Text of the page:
Insurance stocks ready to shine, analysts say

Jan 16, 2006 @ 12:01 am

By Gary S. Mogel

NEW YORK - Last year's hurricanes, floods and scandals won't prevent insurers from having a record year in 2006, according to several industry analysts.

Insurance stocks rose almost 16% last year, according to A.M. Best Co., an Oldwick, N.J., firm that tracks insurer financial performance. Analysts think that this year will be even better as premiums rise.

Property-and-casualty insurers might have their best year in the past 50, according to Cliff Gallant, an insurance analyst with Keefe Bruyette & Woods Inc. in New York.

The projected highest fliers, including insurance broker Aon Corp. in Chicago, and insurers ACE Ltd. of Hamilton, Bermuda, and American International Group Inc. in New York, are firms that suffered the most from last year's contingent-commission and bid-rigging scandals.

Premiums for property-and-casualty coverage are expected to rise substantially due to last year's catastrophes, and insurers and reinsurers are poised to benefit from the higher revenue, analysts say. Several new companies without baggage from last year's losses have been formed by venture capitalists and private-equity firms hoping to cash in on the higher prices.

"Return on equity remains well above average for commercial underwriters, aided by tighter contract terms and conditions, and the expected benefit to pricing, from recent catastrophe losses," said Mark Lane, a securities analyst with William Blair & Co. LLC in Chicago. Brokers also are expected to benefit because their commission income is a percentage of the higher premiums, he added.

Mutual funds stock up

Some mutual fund managers are expanding their insurance industry holdings in anticipation of the expected gains.

"We've added more commercial insurers and reinsurers to our portfolio," said Charlie Hebard, manager of the $418 million Financial Services Fund (FAFSX), offered by Fidelity Investments in Boston.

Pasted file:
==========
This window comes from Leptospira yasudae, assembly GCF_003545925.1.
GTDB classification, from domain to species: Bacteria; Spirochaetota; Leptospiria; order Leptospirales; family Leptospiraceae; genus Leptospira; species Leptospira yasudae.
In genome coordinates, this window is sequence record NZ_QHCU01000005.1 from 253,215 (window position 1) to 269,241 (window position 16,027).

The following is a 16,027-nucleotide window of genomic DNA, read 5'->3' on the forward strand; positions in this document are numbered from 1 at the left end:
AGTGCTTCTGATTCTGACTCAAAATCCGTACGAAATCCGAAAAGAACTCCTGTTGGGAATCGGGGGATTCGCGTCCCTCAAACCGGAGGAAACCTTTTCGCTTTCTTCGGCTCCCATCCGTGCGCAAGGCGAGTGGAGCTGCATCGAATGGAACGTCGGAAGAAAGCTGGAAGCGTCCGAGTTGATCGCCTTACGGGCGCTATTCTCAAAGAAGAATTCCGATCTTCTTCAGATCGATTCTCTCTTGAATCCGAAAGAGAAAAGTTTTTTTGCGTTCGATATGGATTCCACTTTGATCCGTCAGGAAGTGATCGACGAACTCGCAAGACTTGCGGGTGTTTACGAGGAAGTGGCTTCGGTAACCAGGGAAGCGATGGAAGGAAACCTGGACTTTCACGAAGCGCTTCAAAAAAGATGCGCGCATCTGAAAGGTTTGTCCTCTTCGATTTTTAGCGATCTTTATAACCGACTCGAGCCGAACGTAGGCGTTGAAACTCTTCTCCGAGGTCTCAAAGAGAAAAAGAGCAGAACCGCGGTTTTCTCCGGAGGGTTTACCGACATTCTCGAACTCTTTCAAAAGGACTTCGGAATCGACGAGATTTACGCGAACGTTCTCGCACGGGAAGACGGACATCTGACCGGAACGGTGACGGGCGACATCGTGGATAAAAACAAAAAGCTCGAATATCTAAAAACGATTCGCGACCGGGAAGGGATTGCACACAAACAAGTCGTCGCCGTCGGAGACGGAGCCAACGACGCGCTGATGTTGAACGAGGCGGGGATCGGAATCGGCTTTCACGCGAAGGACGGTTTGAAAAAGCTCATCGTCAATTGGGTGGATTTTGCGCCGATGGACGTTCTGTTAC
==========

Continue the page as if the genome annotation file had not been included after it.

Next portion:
"There will be sizable pricing increases, up to 100% in some instances, in property reinsurance because of last year's hurricanes," he said. "Companies are expected to have healthy growth in 2006, barring additional catastrophes."

"We are seeing tremendous value in the reinsurance sector and are considering adding to our holdings," said Derek Rollingson, manager of the $211 million ICON Financial Fund (ICFSX), offered by Greenwood Village, Colo.-based ICON Advisers Inc.

According to the fund's valuation model, reinsurers provide $1.53 in value per $1 invested, he noted. Mr. Rollingson sees value in the established reinsurers as well as the new ones formed in Bermuda after the recent catastrophes.

"Insurance brokers had a lot of bad news in 2005, but nothing that will affect earnings in the long run," he said. "They'll pay their fines, find new sources of income to replace the contingent commissions, and their major problems will be over."

Brokers return $1.10 per $1 invested, Mr. Rollingson said.

Mergers drive gains

Life insurance companies are also expected to have a financially healthy year, according to a report released this month by Zurich, Switzerland-based Swiss Re, but they will likely be buoyed more by consolidation than underwriting profits.

"Less competition in the life insurance industry means that the companies will have the ability to increase prices," Mr. Rollingson said. The life sector provides $1.12 in value for each $1 invested, according to his firm's valuation model, he added.

"They had strong performance at the end of 2005, and I expect that to carry over," Mr. Rollingson said.

"Mergers and acquisitions will be the central theme in life insurance during 2006," said Rob Haines, an analyst with CreditSights in New York. Some investors will bet on acquisition candidates.

"Regarding property-casualty, I expect very decent earnings in 2006, but I disagree that it will be the best year in the past 50," Mr. Haines said. "I think that some people are being overly bullish about the pricing trends stemming from the catastrophes," he said. "I've heard anecdotally that the Jan. 1 renewal price increases have not been as large as what was hoped for by the insurers."

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